THE BRICKHOUSE: SWINGING FROM THE RAFTERS BUT NOT SHOUTING FROM THE ROOFTOPS
I guess eating at a place that is set up as a combined performance space and dining room on a weekday lunchtime when I am jet lagged to buggery is not the fairest way to judge a restaurant. But, my view is, if they are open and taking cold hard cash from people then it doesn’t matter what the circumstances are, they should be able to deliver.
I have been out of touch a bit recently with all of my Stateside peregrinations. So, when it came to finding a suitable spot for lunch today, I am not proud to say that I consulted that least literary of magazines, The Caterer to find out if anything interesting had opened in the neighbourhood.
Up popped The Brickhouse in the old Truman Brewery on Brick Lane. Open for about four weeks it is, as I say, a space where you can combine your eating pleasures with the chance to watch burlesque or people cavorting around on a trapeze while shaking nipple tassels in one's general direction. I am not quite sure why this may be a good thing, but I guess they have done their research.
Thankfully, when I trundled up for lunch, there was no one trying to perform acrobatics in the place and I did not get too close a look at anyone's booty. In fact, up to the point I was about to leave, I was the only one there and had a booth for six on the mezzanine floor all to my lonesome self.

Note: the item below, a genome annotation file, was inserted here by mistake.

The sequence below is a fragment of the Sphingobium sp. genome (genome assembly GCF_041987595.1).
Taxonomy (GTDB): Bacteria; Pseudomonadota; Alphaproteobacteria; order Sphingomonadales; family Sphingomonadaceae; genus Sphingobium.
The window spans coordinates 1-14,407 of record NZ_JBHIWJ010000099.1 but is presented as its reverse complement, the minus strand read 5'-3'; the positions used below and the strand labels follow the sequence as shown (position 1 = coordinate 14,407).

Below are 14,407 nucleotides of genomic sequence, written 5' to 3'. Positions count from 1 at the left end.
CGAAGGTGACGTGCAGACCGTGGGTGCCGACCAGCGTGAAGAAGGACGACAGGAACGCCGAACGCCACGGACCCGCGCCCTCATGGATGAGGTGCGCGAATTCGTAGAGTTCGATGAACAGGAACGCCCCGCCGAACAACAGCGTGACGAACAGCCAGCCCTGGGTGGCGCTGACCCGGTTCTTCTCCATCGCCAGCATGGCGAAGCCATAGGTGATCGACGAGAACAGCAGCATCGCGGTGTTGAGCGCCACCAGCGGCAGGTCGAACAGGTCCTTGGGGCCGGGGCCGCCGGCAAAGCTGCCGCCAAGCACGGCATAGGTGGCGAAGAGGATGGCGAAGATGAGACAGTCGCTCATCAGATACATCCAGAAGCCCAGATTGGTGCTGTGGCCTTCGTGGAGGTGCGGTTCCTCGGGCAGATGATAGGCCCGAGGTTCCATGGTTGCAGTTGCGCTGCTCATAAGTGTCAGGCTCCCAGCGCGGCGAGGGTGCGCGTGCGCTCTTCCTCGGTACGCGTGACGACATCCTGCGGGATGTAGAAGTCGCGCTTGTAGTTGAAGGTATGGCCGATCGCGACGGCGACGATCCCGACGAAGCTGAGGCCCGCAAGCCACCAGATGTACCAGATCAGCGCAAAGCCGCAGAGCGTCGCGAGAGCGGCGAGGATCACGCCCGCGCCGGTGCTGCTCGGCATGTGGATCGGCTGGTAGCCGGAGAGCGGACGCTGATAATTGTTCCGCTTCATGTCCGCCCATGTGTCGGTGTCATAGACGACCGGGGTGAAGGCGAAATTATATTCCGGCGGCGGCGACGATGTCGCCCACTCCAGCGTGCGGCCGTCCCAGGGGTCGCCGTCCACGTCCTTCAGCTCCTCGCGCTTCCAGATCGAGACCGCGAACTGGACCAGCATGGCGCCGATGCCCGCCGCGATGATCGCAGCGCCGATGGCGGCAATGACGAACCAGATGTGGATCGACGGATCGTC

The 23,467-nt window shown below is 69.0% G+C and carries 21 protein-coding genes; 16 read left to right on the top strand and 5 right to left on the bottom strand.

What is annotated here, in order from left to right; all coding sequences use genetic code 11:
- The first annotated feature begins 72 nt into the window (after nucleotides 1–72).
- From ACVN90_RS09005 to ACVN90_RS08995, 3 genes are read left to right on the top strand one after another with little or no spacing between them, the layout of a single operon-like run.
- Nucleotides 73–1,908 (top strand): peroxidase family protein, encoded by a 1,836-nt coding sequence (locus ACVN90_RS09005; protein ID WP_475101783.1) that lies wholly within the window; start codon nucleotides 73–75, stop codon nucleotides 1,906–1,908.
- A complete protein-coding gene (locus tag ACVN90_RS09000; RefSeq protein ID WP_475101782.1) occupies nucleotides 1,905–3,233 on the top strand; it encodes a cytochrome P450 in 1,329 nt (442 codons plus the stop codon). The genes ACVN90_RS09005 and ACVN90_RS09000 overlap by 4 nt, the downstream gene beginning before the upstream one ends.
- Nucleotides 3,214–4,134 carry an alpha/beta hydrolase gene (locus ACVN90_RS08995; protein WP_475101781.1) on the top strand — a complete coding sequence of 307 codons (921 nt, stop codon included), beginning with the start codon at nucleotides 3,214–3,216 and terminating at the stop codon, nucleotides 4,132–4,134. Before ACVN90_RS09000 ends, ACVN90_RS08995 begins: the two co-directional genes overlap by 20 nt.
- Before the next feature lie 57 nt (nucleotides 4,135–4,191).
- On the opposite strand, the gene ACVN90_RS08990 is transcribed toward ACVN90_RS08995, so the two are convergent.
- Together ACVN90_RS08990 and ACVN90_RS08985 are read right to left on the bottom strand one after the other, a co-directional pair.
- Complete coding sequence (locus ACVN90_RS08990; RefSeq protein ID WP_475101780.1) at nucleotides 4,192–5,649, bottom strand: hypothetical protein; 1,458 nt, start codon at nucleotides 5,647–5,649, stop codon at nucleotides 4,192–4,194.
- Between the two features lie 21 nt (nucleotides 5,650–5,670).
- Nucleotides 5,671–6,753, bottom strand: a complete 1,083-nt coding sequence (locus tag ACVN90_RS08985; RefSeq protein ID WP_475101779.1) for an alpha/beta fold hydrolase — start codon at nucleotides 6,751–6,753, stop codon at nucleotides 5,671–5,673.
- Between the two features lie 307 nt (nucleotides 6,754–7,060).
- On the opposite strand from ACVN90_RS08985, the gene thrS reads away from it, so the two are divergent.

They are obviously expecting people to come along for lunch, circus acts or not, and offer a deal of two courses for £20 (three for £24) It is all pretty identikit med-mix stuff with a carpaccio here and a bit of gnocchi there with nothing to scare the performers from their perches.
A Venison Carpacchio (should it have an “h” in it? It does on the menu) had a crunchy coating of Sichuan pepper and came with a drizzle of garlic dressing and that over powering combination of rocket and truffle oil which is becoming a blight on unimaginative menus all over the country. It all combined to make a harmless mush lacking any spark of life or imagination.
They had pork belly on the menu, so my second choice was already made. It looked the part, coming with small, sweet shrimps and capers. However, it also came on a bed of buttered bok choi which upped the fat content of the dish to the point that it left a greasy residue in my mouth that I can still taste an hour of so later.
I skipped pudding and tea and got the bill which came to £31 including a couple of glasses of wine and service which was efficient and very amiable.
My waiter told me that they are now getting quite busy in the evenings and I can believe it. It is a good looking space, it has an interesting cocktail list (not having tried one I can’t say how well made they may be) and could be a fun place to pass an evening watching people doing a fan dance. But, amongst the many reasons why it may succeed, the food, which is barely competent, is not going to be one of them.